Given the same level of funding, the college could enrol more students, in line with the Prime Minister's target that more young people should enter further and higher educationcurrently, it has to turn many applicants awayand recruit more staff to provide a better student-staff ratio to match those enjoyed by sixth forms in three of the town's schools. Pupils from all the 11-to-16 comprehensive schools in Colchester, and from further afield, go on to the sixth form college. Teaching staff at the sixth form college are on lower pay scales than their school-teaching counterparts. That unfairness, which stems from the unfairness of the funding levels, also needs to be corrected.
The root cause of the two-tier sixth form funding provision lies with a Conservative Government who, in 1992in an act of typical Tory stupidity, rather than one of common senseremoved sixth form colleges from the democratic framework of local education authorities, and established them as quango institutions.
Norman Lamb (North Norfolk): I agree with what my hon. Friend says about the discrimination suffered by Colchester sixth form college. Does he accept, however, that the same discrimination is suffered by sixth form colleges across the country, including Paston sixth form college in North Walsham? Many small sixth form colleges suffer the additional burden imposed by extra financial auditing requirements, which constitute further discrimination in comparison with the arrangements for sixth formers in schools.
One of the less widely known side effects of this education apartheid is that sixth form colleges have to pay value added tax, while school sixth forms do not. Perhaps the Minister can explain the logic of that. If he cannot, will he pledge this evening to arrange with Government colleagues for the status of such colleges to be amended so that, as with school sixth forms, VAT is not levied?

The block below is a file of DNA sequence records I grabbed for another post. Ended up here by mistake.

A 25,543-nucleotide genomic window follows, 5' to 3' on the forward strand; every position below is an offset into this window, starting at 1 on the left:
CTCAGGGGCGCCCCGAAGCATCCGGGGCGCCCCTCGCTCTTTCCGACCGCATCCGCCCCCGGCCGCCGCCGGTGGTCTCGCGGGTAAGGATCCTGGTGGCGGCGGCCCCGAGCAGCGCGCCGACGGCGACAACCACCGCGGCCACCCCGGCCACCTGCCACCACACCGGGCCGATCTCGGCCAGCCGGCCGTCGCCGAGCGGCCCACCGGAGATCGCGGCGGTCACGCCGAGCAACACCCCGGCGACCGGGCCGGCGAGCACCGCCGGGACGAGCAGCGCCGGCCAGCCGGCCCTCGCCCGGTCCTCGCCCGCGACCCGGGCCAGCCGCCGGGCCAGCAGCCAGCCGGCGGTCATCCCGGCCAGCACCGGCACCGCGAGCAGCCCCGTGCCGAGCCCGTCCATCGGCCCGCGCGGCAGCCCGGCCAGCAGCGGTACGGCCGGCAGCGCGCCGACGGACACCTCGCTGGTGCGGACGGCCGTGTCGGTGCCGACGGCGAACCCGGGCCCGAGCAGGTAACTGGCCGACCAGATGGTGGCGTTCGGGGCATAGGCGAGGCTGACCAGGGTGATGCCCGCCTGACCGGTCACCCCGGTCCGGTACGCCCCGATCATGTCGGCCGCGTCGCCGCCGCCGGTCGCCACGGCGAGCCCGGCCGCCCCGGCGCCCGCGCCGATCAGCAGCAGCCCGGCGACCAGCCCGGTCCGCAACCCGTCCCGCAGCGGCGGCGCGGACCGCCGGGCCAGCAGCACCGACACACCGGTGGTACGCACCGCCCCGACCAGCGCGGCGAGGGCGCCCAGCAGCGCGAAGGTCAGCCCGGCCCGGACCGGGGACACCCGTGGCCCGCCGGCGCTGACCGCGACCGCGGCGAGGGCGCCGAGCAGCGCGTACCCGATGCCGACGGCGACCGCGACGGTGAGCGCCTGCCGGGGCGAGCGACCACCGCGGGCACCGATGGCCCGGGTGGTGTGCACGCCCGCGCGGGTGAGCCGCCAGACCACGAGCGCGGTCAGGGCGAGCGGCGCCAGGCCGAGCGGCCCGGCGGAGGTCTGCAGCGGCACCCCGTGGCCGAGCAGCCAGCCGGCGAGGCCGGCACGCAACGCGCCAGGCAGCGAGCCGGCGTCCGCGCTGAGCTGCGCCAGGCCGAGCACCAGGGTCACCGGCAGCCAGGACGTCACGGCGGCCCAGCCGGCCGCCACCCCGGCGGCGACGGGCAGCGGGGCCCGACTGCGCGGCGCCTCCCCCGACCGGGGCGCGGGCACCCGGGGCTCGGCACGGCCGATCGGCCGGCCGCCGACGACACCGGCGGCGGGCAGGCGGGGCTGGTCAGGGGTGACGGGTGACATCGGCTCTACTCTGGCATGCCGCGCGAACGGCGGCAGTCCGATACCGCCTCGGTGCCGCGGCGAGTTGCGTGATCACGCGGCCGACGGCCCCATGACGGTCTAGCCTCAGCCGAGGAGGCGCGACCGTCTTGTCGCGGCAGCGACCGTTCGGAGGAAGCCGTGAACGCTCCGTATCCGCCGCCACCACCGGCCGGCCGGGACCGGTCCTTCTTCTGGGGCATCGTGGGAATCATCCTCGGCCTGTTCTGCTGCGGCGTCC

As I have said, this is not the first time that the unfair funding of sixth form colleges has been brought to parliamentary attention. The last time was 15 months ago, on 15 March last year, when the hon. Member for Luton, North (Mr. Hopkins) secured an Adjournment debate in Westminster Hall. The Minister who replied was the present Under-Secretary of State for Work and Pensions, the hon. Member for Croydon, North then Under-Secretary of State for Education and Employment. I also spoke briefly.
Mr. Kelvin Hopkins (Luton, North): As the hon. Gentleman says, I spoke about this 15 months ago. I am very concerned about Luton sixth form college, where I am vice-chair of the governors, and particularly concerned about the continuing pressure on sixth form colleges to increase so-called efficiency by 1 per cent. per year. The requirement is not imposed on schools, and I consider it an additional burden on sixth form colleges. I hope that he will address that problem as well.
As for upward convergence for further education colleges, that never happened, with the result that a range of academic courses at the Colchester Instituteon which I had an Adjournment debate on 9 Aprilwill not be provided from this September, with the loss of around 50 academic and support staff. Had the Government acted in the way that they said that they would, the courses and jobs could have been saved. Local people have been deprived of educational opportunity and choice. Who do we blame? The Labour Government or the new learning and skills councilsanother tier of quango?
We believe that such a 'common entitlement' should include the kind of enrichment activities which have long been regarded as a key part of traditional school sixth form education.
This would ensure all institutionswhether colleges or schoolsserving l6 to l9-year-olds would receive comparable funding for providing the same qualifications."